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COVID-19 related condition found in kids showing up more, doctor says

COVID-19 related condition found in kids showing up more, doctor says
Published: Dec. 15, 2020 at 7:09 PM EST
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CINCINNATI (FOX19) - A doctor at Cincinnati Children’s Hospital says they are seeing more and more cases of COVID-19 related condition in kids and younger children.

This new condition that doctors are seeing is called MIS-C also known as a multi-system inflammatory syndrome. Medical experts are still trying to learn why some children and teens develop it after a COVID-19 illness and why others do not.

11-year-old Caden Hendricks has been at Cincinnati Children’s Hospital since Monday recovering from MIS-C, with his parents staying right by his side.

“He had shallow breathing where he’s just breathing through his mouth and um you can just tell he’s in pain,” said Shannon Hendricks, Caden’s mother.

Caden’s parents say he had a mild case of COVID-19 back in November and wasn’t showing any symptoms beyond a cold. After recovering, Shannon says he started feeling sick on Saturday.

“It was a fever, his neck was hurting. So, we were thinking he slept on his neck wrong,” Shannon explained. “He had a headache. He’s had a migraine before so maybe it’s a migraine.”

They learned that it’s MIS-C after checking into Cincinnati Children’s Hospital.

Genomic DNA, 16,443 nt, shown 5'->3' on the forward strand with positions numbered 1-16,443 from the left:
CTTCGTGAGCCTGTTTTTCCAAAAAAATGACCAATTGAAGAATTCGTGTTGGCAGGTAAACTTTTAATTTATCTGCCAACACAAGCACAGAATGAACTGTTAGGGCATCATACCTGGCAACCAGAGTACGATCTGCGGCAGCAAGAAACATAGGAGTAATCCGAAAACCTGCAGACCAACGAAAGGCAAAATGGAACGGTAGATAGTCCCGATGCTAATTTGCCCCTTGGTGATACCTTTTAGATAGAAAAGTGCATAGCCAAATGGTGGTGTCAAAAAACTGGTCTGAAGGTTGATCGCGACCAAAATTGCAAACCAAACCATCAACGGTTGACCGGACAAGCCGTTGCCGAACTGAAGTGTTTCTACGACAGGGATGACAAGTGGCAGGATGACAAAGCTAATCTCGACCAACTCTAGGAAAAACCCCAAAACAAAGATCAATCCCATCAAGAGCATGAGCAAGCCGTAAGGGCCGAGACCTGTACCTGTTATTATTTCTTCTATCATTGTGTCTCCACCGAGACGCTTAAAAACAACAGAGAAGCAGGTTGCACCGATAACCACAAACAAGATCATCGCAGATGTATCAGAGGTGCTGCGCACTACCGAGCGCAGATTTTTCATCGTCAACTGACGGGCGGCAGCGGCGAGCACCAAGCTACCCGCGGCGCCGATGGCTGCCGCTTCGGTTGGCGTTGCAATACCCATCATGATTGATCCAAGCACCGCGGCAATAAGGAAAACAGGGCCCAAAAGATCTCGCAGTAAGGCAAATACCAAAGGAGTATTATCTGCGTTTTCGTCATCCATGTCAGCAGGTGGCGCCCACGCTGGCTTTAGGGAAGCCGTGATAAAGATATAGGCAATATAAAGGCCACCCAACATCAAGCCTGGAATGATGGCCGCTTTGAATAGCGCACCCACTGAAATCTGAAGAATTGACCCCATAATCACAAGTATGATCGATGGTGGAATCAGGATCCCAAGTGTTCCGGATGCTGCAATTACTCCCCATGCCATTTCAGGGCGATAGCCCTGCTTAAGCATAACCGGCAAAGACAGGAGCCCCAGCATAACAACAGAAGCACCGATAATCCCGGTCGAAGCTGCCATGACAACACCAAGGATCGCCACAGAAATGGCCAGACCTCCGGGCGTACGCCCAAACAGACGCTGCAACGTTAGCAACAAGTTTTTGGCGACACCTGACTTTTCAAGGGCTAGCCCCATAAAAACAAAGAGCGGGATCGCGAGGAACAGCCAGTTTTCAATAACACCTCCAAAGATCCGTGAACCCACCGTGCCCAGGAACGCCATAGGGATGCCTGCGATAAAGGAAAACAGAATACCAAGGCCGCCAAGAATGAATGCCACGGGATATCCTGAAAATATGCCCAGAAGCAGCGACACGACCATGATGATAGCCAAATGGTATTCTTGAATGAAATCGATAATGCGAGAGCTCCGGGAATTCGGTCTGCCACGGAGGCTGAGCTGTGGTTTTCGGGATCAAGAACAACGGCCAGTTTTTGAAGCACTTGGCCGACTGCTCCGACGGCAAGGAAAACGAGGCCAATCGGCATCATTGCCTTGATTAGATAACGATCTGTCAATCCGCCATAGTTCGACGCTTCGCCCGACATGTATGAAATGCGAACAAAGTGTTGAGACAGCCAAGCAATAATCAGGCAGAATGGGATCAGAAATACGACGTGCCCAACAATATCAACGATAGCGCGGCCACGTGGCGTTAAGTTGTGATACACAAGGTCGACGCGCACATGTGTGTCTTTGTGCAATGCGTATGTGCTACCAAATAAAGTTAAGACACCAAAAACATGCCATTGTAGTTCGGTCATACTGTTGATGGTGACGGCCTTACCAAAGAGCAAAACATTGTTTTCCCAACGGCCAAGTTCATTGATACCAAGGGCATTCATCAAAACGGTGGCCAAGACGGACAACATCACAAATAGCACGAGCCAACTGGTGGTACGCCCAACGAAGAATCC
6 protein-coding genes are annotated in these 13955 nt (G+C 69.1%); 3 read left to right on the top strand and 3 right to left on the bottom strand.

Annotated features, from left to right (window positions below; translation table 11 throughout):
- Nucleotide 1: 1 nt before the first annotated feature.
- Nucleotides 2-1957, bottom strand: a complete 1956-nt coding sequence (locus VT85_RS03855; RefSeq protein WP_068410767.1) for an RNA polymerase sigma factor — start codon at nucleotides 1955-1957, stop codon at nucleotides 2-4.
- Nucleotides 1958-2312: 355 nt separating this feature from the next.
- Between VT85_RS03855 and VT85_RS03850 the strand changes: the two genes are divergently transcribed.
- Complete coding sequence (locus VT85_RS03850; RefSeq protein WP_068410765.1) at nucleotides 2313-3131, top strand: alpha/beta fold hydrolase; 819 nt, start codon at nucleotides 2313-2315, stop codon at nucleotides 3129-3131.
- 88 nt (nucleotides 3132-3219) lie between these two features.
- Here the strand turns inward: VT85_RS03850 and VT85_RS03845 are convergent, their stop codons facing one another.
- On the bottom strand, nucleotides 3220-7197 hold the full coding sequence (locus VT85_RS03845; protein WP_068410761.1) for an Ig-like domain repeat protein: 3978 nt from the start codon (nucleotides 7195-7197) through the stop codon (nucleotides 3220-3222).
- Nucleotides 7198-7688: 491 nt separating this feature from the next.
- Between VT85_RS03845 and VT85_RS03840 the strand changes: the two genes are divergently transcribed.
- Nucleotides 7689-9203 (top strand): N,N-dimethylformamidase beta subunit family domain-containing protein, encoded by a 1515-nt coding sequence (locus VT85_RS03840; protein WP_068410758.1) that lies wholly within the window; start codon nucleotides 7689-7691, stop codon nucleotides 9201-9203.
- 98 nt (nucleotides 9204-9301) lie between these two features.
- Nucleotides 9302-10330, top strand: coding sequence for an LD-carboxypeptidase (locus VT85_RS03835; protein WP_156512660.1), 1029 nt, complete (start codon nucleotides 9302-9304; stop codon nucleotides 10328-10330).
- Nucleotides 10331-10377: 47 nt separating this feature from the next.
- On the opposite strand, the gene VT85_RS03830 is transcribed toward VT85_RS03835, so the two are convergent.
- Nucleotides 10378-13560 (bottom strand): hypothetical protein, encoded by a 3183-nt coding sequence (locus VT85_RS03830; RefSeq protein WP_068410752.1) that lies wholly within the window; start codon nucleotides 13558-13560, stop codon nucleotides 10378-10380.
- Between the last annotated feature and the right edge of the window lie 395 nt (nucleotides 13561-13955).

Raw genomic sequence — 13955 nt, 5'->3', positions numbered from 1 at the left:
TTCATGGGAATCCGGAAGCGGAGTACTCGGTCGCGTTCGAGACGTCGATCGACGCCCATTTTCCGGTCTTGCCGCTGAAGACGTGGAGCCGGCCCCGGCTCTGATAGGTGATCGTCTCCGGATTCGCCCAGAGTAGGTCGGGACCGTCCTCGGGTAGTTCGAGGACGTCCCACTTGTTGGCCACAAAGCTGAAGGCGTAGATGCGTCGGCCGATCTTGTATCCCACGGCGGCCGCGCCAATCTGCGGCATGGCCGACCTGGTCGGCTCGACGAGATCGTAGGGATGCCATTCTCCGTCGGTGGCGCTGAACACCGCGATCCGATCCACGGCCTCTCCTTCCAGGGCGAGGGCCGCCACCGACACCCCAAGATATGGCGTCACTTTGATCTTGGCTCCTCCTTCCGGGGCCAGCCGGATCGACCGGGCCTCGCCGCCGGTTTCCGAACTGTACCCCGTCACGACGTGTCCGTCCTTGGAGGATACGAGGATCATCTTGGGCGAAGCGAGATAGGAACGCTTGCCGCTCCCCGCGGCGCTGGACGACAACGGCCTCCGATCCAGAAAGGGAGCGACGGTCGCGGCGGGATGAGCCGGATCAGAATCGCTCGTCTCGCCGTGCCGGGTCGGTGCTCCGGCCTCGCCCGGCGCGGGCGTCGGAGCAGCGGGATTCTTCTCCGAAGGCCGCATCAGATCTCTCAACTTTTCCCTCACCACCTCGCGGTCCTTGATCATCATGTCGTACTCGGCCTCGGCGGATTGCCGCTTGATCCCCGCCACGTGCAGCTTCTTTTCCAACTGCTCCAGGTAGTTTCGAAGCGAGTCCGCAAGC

Dr. Grant Schulert, a pediatric rheumatologist at Cincinnati Children’s Hospital, says some children and teens get the syndrome a few weeks after being infected with COVID-19

“We don’t entirely know what causes it, but we think that somehow the immune response that children have to COVID sets them up for this potentially life-threatening inflammatory reaction,” Dr. Schulert said.

Dr. Schulert says the condition can cause a high fever, belly pain, and a rash as different body parts become inflamed. That includes the heart, lungs, kidneys, and brain which can lead to organ failure.

He says Children’s Hospital is seeing more cases as COVID-19 cases continue to spike.

Now, the Hendricks are just hoping that their son makes a full recovery and they advise other parents to watch for symptoms.

“Just keep an eye on your kids,” says Maylan Hendricks, Caden’s father. “Don’t take anything for granted. Just because they got over it quickly doesn’t mean that they are out of the woods yet.”

Children’s Hospital says they are better equipped to recognize the illness and treat it effectively. While most children make a recovery, they still don’t know if there are any long-term effects.

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